The Detroit Board of Police Commissioners approved a policy governing the software Sept. 19 after months of contentious debate, with critics arguing that the technology can misidentify people with darker skin.

During Monday's tour of the crime center, Tlaib repeatedly expressed concern that the technology flags an inordinate number of darker-skinned people and raised privacy fears, saying she was "taken aback" during recent congressional meetings on the subject.

"Even my Republican colleagues were very concerned about facial recognition, because all this information in databases offers no protections for our residents," she said.

"We don’t disagree with the concerns," Craig said. "If you'd be patient with me and let me go through this.”

Craig showed a photo of an African-American woman whose mugshot was mistakenly flagged after a photo of a black male shooting suspect was fed into the computer.

The chief started to explain the next steps in the process, but Tlaib cut in: “We know it’s close to a 60% error rate because it doesn’t identify black people; you know that, Chief. Chief, the error rate among African Americans, especially women, 60%."

"I understand the technology," Craig said. "That's why I’m taking you through it personally."

"I know," Tlaib said. "Just see if you can get some of our money back before we fix it."

“No,” Craig replied.

Tlaib then asked whether a facial identification hit is ever the sole evidence used to bring charges against someone, and Craig told her no. 

“A match is a tool only,” Craig said. 

Craig went on to tell Tlaib that after the software misidentified the woman, crime analysis supervisor Andrew Rutebuka saw it wasn’t a match and moved on to other photos.

Rutebuka then put an old police mugshot on the screen, which he said did match the suspect, 21-year-old Davevion Dawson, who is awaiting trial on felonious assault and weapons charges.

“That’s him,” Rutebuka said.

Tlaib fired back: “How do you know? You can’t say it’s him; it’s allegedly him. That’s the lawyer talk in me. It’s his life we’re talking about.”

"Let me stop you right there," Craig interjected. "It's his life, but guess who else’s life? The victim’s. We never talk about the victims. What about that victim's rights? What about the family of the victim? What about their justice?"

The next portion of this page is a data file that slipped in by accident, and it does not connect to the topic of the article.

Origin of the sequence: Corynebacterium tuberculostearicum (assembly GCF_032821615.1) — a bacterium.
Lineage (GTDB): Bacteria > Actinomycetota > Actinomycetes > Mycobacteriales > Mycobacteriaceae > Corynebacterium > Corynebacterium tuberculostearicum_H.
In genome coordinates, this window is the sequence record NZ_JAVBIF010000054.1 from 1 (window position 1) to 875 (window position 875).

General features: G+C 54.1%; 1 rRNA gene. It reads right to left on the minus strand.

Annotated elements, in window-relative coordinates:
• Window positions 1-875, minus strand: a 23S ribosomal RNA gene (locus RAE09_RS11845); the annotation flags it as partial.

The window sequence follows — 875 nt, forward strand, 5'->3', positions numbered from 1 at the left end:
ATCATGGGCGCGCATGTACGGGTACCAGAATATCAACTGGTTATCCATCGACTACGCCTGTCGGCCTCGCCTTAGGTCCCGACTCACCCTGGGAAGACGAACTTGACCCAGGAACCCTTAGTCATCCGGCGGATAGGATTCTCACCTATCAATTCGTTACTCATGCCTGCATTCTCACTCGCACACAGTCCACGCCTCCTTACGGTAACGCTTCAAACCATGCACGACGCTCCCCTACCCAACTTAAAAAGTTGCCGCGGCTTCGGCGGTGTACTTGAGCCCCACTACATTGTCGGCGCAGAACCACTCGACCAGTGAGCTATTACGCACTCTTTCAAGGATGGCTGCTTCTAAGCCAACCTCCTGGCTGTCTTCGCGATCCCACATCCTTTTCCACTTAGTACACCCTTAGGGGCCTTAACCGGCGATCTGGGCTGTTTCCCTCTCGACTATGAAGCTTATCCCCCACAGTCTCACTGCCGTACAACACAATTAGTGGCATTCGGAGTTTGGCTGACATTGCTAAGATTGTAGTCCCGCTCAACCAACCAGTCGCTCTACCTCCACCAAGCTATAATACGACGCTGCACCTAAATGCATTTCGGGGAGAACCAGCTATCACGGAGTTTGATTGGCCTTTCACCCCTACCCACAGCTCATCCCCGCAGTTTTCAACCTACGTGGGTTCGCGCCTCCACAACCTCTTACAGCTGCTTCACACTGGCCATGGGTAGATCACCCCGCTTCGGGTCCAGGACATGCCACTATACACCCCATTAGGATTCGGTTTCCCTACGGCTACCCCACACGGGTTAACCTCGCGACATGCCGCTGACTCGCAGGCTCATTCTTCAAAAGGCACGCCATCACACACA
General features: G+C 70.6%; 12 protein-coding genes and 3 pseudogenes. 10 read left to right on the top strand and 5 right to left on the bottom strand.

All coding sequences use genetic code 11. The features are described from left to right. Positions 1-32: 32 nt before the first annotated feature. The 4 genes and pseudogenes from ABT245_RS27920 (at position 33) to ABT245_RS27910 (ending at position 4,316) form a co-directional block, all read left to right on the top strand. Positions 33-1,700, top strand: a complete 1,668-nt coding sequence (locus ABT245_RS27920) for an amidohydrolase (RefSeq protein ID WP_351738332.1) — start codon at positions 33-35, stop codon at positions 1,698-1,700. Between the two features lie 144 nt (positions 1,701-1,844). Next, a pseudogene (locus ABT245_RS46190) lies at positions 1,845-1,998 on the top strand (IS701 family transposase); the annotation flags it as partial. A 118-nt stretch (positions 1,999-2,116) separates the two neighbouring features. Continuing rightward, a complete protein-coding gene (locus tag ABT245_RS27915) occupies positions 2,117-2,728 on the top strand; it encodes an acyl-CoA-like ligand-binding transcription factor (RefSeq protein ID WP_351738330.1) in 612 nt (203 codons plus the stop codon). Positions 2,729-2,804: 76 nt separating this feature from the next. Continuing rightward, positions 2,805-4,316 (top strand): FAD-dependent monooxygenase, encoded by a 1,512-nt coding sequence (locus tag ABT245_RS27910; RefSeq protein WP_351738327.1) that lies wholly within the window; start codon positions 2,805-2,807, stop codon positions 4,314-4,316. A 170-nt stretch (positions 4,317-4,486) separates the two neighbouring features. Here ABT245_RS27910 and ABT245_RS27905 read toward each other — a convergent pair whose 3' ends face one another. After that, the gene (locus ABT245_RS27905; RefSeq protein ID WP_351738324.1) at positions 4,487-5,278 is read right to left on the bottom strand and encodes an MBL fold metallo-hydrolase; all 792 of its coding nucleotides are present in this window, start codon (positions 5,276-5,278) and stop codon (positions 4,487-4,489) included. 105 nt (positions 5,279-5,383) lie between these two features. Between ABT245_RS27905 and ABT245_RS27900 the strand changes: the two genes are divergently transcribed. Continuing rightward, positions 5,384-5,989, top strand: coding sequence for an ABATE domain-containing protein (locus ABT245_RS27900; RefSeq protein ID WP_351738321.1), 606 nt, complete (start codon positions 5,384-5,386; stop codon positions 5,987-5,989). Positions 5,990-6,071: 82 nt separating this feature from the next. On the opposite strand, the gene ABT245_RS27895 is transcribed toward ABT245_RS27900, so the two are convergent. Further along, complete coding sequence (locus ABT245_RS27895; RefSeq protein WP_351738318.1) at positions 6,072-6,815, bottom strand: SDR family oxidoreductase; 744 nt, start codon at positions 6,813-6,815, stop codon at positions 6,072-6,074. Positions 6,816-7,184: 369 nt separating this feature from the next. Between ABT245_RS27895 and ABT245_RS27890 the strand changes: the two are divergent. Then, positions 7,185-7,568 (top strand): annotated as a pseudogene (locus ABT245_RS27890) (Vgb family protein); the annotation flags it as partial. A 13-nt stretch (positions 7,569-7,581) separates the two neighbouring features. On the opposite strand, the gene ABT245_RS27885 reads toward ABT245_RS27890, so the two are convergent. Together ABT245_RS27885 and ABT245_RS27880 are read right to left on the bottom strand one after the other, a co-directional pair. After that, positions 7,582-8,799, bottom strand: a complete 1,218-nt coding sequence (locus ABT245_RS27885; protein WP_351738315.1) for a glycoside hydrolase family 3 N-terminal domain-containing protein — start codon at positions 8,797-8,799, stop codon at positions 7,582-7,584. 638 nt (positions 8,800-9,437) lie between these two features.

"Do you guys have witnesses as well?" Tlaib asked.

"Yes," Craig said.

"The warrant wasn't issued solely based on this, was it?" Tlaib asked.

Craig sighed. "No, it wasn’t," he said. "Work with me. Work with me."

After the presentation, Tlaib was asked if any of her concerns were allayed. "No, I mean … we’ve got to make sure that it’s not expanded … on public housing … these are where people live, and it would be very dehumanizing to have surveillance at your own … home," she said.

Tlaib in July joined Democratic U.S. Reps. Yvette D. Clarke and Ayanna Pressley in filing the “No Biometric Barriers Housing Act of 2019,” which would prohibit the usage of facial recognition technology in most federally funded public housing. 

After Monday's tour, police board member Annie Holt, who was among those present, said she thought the presentation would change Tlaib's mind.

"I really appreciate the energy and the commitment of Congresswoman Rashida Tlaib, and I'm expecting that the impression she received today will help her revisit some of the notions she previously had about the technology," Holt said.

When asked whether she agreed with Tlaib's comments about whether only black people should work as crime analysts in Detroit, Holt said: "I'm not going to speak to that. I didn't hear it, and it serves no purpose in terms of what we're trying to accomplish as a city and as a nation."

Michigan State Police Lt. Michael Shaw said there are many misconceptions about facial recognition software, and said people mistakenly think it misidentifies people based on skin color.

"The software doesn’t work on gender or race; it works on facial measurements," Shaw said. "If you have a good photo, the photo array will come back with people with the same facial makeup, whether they're male, female, black, white or whatever. It's all about things like the spacing between the eyes, or where the ears are on the side of your head.

"That's where the human element comes in," said Shaw, whose agency has used facial recognition technology for more than 17 years. "If you know you're looking for a white male, and the system kicks out a white female, or a black male, or whatever, then a technician will flag that. Nobody uses the software on its own."

Shaw said state police train constantly to guard against bias.

"There's implicit bias in everything we do," he said. "You just heard it in (Tlaib's) comments."

ghunter@detroitnews.com

(313) 222-2134

Twitter: @GeorgeHunter_DN